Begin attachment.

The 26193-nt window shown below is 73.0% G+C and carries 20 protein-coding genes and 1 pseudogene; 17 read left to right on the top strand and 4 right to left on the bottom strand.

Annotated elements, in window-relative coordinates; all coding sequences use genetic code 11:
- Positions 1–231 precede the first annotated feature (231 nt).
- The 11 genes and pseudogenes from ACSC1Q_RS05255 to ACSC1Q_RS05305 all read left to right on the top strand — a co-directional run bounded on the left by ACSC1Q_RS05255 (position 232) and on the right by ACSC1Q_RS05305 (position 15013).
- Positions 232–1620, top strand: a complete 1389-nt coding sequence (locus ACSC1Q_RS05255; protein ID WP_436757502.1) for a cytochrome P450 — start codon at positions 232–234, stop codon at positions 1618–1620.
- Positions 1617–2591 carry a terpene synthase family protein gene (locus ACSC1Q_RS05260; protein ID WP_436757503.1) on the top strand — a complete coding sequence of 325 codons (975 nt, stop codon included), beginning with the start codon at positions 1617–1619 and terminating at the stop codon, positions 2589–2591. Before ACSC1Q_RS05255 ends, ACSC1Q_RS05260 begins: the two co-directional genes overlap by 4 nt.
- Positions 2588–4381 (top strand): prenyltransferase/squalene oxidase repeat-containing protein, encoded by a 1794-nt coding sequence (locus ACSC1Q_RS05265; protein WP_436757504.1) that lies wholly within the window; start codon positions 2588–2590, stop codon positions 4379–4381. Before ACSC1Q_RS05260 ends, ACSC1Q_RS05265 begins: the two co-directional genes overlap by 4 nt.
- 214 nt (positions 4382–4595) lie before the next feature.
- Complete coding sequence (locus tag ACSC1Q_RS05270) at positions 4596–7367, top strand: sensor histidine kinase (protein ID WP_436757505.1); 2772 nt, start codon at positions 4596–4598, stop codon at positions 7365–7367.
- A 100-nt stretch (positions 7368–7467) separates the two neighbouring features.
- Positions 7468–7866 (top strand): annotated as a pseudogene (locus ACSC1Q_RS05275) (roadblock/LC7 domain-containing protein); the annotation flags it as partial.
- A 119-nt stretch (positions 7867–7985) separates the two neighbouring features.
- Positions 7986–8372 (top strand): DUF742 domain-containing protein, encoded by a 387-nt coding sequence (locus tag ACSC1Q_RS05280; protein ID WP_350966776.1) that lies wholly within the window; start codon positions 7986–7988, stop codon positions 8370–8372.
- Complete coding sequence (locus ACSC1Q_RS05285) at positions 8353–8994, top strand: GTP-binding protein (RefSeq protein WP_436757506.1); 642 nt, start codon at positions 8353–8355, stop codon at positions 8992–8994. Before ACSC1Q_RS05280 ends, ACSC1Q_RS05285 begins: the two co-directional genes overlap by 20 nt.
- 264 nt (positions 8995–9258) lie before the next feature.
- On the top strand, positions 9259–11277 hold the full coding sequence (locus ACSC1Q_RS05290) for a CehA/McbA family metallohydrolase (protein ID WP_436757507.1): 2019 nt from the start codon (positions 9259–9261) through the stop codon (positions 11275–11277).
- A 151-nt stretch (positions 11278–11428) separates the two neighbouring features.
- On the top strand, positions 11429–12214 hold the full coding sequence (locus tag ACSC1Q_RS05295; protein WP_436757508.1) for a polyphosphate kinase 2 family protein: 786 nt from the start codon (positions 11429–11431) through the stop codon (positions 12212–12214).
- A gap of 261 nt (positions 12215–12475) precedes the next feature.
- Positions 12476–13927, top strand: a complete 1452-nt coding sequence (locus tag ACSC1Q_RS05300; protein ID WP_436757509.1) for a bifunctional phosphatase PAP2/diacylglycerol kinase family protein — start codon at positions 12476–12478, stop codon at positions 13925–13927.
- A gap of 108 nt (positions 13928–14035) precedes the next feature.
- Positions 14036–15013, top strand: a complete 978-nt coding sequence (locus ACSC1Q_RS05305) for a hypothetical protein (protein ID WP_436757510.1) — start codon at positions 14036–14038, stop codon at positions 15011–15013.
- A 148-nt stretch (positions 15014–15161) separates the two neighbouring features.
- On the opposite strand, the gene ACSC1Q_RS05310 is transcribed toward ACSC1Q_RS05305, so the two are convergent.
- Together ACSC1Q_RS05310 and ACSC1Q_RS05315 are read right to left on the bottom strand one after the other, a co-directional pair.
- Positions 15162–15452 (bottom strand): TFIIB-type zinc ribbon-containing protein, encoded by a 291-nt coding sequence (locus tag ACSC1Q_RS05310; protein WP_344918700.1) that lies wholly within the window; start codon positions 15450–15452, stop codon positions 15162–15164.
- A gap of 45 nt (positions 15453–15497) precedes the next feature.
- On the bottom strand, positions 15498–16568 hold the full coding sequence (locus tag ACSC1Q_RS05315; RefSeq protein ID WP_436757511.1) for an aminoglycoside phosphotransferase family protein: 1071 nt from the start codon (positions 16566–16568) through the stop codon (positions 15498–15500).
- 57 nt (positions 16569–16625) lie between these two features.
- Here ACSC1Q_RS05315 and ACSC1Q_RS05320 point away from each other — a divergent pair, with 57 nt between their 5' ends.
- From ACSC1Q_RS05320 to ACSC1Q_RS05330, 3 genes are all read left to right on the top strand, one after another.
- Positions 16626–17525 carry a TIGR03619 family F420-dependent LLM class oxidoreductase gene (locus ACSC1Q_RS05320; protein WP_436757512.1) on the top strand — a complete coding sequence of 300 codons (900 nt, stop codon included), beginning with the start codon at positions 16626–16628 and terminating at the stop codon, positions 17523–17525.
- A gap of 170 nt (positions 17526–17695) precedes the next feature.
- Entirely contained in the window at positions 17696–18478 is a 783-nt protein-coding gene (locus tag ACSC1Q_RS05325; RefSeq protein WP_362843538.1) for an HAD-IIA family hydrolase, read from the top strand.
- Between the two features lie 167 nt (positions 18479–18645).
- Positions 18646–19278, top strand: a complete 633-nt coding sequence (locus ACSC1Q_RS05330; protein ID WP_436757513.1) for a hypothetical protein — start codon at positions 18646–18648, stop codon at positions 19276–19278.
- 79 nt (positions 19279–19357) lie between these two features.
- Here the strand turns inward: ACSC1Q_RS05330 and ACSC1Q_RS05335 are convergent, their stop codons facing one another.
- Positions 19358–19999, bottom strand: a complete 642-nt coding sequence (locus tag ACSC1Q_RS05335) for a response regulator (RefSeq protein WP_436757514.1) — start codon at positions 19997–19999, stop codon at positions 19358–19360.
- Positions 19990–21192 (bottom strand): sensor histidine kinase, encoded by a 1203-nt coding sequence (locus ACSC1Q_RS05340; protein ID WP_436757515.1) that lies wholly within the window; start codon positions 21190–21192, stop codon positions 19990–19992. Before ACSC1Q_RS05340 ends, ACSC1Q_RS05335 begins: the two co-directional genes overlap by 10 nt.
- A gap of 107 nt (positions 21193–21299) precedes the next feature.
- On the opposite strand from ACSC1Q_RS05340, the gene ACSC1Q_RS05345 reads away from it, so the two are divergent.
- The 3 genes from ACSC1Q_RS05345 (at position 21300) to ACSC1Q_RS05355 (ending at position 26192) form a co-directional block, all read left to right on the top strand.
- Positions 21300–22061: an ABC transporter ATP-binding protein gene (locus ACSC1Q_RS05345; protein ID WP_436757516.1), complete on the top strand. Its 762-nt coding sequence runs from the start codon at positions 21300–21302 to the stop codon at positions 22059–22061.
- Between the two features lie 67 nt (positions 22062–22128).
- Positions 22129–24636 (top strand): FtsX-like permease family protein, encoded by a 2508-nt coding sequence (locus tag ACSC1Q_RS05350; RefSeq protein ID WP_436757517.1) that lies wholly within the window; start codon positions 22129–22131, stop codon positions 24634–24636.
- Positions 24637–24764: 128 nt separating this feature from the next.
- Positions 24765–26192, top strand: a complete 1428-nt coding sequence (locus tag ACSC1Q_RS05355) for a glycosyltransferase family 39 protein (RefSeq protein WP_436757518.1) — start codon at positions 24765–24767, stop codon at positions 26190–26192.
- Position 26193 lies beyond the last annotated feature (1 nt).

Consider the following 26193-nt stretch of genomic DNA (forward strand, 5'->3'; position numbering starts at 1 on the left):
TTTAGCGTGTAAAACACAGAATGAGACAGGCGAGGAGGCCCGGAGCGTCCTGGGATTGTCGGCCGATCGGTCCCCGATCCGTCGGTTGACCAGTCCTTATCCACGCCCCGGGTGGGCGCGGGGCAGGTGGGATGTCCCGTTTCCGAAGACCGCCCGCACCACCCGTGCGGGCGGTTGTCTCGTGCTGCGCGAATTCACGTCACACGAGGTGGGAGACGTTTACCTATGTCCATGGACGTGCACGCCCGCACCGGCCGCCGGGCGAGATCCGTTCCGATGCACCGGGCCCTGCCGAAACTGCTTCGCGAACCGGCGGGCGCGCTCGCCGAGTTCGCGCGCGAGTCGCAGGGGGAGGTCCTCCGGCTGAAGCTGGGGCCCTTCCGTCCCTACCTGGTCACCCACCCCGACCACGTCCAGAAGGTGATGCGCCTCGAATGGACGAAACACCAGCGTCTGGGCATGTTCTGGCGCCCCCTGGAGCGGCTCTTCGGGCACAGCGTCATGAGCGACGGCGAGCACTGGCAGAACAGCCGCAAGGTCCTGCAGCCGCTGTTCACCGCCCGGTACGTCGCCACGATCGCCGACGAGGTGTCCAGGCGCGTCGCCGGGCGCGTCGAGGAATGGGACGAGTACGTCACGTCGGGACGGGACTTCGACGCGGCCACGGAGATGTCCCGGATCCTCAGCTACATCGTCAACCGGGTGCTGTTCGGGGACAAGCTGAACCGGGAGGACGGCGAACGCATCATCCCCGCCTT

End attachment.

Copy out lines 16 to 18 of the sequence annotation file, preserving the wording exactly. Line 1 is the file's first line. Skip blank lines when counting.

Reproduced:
- On the top strand, positions 9259–11277 hold the full coding sequence (locus ACSC1Q_RS05290) for a CehA/McbA family metallohydrolase (protein ID WP_436757507.1): 2019 nt from the start codon (positions 9259–9261) through the stop codon (positions 11275–11277).
- A 151-nt stretch (positions 11278–11428) separates the two neighbouring features.
- On the top strand, positions 11429–12214 hold the full coding sequence (locus tag ACSC1Q_RS05295; protein WP_436757508.1) for a polyphosphate kinase 2 family protein: 786 nt from the start codon (positions 11429–11431) through the stop codon (positions 12212–12214).